On the rule of law and due process

Found on Twitter (an occasional series):

A law student, with sound logic and common-sense, on rule of law and related issues.

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4 thoughts on “On the rule of law and due process

  1. Hi Prem – I read your article on Mr. Kher. Your line of thought is misleading.
    a) There is only 1 corruption article(first one) which can be directly attributed to Modi Govt in Gujarat. And to prove & emphasize your point, you just crossed your journalist boundaries – attributing all BJP led govt issues into Modi’s lap.

    b) Magnitude & Context: It is a 3-4 crore land issue. Compare it with other political govt. of other parties to put context. What is your other choice? State that and then see how the list gets longer. Even if you think the modi is corrupt, it is the LEAST corrupt of all. We don’t have the luxury of picking good people in politics. Good people do jobs, make money and ‘most'(if not all) do ‘nothing’ for society(except commenting) and pointing out flaws here and there.

    c) You just wish away Modi’s life and his journey as nothing to be proud of.
    Whether it’s election pitch or not. Does Modi come from well-to-do family?
    Did Modi have money(by inheritance), power(by inheritance) and high-profile education ?
    Yet he is today prime minister of the country. That’s the fact.
    He is not only gifted orator but organizer, determined character, and intelligent one.
    How many people work for society and able to sway away from regular stuff(married with
    children, job, earning money, gossiping in evening times)?
    We are lucky that he sacrificed many things to make best use of his life.

    Nature or God gifted Modi some talents and he is making use of them in maximum possible way.
    If other people are unable to use their gifted talents in best ways, don’t blame Modi or outside world for it.

    thank you!

    • Btw I used to read your cricket blogs/articles in newspapers many years back. This is the first time I read outside-of-cricket article and also after a long time.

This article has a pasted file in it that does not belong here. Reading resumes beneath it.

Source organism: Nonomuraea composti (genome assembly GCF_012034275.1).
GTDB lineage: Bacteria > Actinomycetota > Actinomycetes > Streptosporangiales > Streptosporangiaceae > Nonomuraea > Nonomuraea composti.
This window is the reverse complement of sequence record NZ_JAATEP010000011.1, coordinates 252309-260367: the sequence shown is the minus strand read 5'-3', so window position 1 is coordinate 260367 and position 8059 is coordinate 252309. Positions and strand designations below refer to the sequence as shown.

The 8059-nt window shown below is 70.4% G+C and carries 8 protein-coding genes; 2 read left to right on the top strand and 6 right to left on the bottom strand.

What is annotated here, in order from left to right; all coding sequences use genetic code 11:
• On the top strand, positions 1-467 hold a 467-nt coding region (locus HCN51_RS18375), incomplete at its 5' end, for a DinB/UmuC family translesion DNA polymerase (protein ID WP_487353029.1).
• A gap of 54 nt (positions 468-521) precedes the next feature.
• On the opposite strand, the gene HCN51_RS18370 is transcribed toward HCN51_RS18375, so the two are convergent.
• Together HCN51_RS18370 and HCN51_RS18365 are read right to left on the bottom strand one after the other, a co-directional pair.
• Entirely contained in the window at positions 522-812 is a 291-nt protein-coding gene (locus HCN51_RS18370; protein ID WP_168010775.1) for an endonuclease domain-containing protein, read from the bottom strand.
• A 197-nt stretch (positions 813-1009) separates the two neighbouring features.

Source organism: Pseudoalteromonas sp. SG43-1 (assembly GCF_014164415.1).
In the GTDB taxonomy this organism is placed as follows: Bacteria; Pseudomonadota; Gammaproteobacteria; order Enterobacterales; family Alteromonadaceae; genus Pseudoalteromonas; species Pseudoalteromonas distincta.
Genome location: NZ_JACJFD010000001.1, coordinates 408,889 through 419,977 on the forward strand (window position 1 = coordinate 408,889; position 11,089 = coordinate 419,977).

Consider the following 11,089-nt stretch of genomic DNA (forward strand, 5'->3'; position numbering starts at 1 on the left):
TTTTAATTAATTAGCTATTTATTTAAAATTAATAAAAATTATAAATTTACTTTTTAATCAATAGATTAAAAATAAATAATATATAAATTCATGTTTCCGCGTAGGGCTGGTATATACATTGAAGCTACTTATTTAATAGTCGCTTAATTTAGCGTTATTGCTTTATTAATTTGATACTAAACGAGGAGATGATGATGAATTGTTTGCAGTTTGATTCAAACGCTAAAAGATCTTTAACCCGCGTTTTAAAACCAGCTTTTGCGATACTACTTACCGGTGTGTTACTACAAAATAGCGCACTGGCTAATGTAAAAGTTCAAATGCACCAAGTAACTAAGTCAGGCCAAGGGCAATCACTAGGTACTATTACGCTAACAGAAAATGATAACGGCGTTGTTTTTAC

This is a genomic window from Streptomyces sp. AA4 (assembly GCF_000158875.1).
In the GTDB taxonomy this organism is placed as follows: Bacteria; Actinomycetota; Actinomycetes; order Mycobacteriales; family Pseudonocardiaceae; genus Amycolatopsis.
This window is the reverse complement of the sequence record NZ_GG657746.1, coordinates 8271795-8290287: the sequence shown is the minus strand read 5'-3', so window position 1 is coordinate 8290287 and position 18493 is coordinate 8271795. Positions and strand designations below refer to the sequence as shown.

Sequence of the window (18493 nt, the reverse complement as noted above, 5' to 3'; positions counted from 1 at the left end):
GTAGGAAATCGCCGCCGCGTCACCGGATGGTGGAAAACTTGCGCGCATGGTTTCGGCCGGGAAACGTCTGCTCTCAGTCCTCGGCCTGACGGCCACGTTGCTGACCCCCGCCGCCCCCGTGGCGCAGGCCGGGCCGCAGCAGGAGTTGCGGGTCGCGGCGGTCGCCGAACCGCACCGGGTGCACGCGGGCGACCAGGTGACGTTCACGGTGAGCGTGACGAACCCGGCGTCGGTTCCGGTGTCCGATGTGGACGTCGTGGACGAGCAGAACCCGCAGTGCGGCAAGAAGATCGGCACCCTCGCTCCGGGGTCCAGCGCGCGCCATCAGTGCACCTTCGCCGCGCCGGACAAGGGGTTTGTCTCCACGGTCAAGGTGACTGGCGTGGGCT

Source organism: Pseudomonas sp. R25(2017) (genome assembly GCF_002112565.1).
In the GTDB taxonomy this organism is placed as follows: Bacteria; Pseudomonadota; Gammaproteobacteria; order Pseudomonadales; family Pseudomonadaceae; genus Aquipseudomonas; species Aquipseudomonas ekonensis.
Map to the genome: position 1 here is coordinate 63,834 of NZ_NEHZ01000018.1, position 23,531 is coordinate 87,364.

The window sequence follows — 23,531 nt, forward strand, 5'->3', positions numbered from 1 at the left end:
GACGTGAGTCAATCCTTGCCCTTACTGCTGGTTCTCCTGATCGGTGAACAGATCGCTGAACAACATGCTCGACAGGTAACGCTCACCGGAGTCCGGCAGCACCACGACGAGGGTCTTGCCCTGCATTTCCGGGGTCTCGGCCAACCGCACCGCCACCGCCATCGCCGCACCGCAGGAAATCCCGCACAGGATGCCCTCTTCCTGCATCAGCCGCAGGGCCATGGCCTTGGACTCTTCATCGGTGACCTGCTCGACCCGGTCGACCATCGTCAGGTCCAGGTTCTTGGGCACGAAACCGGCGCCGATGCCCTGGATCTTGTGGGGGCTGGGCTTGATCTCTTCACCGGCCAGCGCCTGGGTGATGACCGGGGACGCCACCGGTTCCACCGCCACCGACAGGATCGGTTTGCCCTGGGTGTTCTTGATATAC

.
      Every journalist who reports daily political stuff only speaks negative. Is it the culture? Can you take the leadership in inspiring student/people participate and then change politics/area you are concerned about?
      Anyone who read today’s journos article – they will just deflate the spirits of others. 80% of their articles. They will intellectually find that oh! i am too negative. they will write 20% of other articles just to create that image.

      Genuinely if you can inspire it will be good.

      • About this? The job of the Fourth Estate is to question, to criticise where necessary. You seem to be mixing journalists up with PR agents and advertising billboards, sorry. However, when I find something good, I say that too. When I find something inspiring I share those too. Vide, for instance, some very interesting lectures on nationalism and other topics very relevant today, that I have been religiously sharing with people. I notice that none of those gets read as much as posts like this, however — sad, because the same effort goes into finding and publicising those. But hey, I try — whether you guys want it or no.

    • Okay, for starters, Nitin, there *is* one direct corruption story? We are ok with that, yes? Because after all, that is better than the Congress with its dozens.

      Second — I make a direct connection with the “na khaane doonga” statement of Modi’s. The point he was hammering away at all through the campaign was that under the BJP there would be no corruption. Are we now ok with these shadings — there *will* be corruption but none directly attributable to him? While synchronously talking of him as a strong leader capable of controlling both party and government? Ok then.

      b) Magnitude. Wow. So that is what we have come to — arguing that one side’s corruption is not as big as the other side’s. Therefore it is okay, because hey…

      c) On the contrary. I say Modi’s journey IS something to be proud of. I mention it is the classic trajectory of a top class politician — he did the hard yards, he went through the mill, he gained organisational experience, he gained administrative experience. Therefore, I argue, when he and his fellow travelers keep harping on the chaiwallah bit and ignoring all the hard work he did to move up the ranks, so sorry, it is he who is wishing away his life’s journey, not I.

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